X-rays are a form of electromagnetic radiation, just like visible light. In a health care setting, X-rays are emitted by a machine as individual "particles" (photons) that pass through the body and then get detected by a sensitive film.
Structures that are dense (such as bone) will block most of the photons, and will appear white on developed film. Structures containing air will be black on film, and muscle, fat, and fluid will appear as shades of gray. Metal and contrast media (intravenous or oral contrast) blocks almost all the photons and will appear bright white.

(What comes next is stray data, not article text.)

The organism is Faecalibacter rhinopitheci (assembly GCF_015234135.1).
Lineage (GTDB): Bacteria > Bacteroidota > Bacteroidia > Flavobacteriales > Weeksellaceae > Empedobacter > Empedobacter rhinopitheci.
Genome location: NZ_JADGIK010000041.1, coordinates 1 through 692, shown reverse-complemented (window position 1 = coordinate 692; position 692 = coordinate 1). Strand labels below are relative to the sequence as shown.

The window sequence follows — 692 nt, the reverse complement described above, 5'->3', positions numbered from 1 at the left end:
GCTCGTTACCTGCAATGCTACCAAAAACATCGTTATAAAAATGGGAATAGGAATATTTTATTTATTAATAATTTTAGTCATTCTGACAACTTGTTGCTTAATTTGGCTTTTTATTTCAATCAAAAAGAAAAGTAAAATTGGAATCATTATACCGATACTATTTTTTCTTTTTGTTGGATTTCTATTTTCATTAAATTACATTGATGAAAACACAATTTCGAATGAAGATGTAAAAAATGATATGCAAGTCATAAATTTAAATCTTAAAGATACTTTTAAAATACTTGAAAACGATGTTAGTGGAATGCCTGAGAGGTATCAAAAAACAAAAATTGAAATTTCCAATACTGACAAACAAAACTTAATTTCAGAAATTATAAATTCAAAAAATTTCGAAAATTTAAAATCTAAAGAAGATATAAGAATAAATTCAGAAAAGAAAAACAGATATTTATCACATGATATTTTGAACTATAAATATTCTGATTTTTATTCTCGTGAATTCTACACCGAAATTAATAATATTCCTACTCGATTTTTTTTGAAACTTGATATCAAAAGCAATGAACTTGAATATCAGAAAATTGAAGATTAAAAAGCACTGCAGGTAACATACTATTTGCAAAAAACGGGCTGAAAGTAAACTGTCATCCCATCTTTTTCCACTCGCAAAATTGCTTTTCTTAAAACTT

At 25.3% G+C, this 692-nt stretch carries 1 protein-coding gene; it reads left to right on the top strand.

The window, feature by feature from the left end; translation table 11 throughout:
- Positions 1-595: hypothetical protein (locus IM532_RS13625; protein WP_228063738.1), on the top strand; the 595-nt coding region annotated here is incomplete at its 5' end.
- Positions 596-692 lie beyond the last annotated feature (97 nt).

The basic science of X-ray generation and detection is the key behind general radiographs of the body, mammography, fluoroscopy (real-time imaging on video screens), and computed tomography (CT).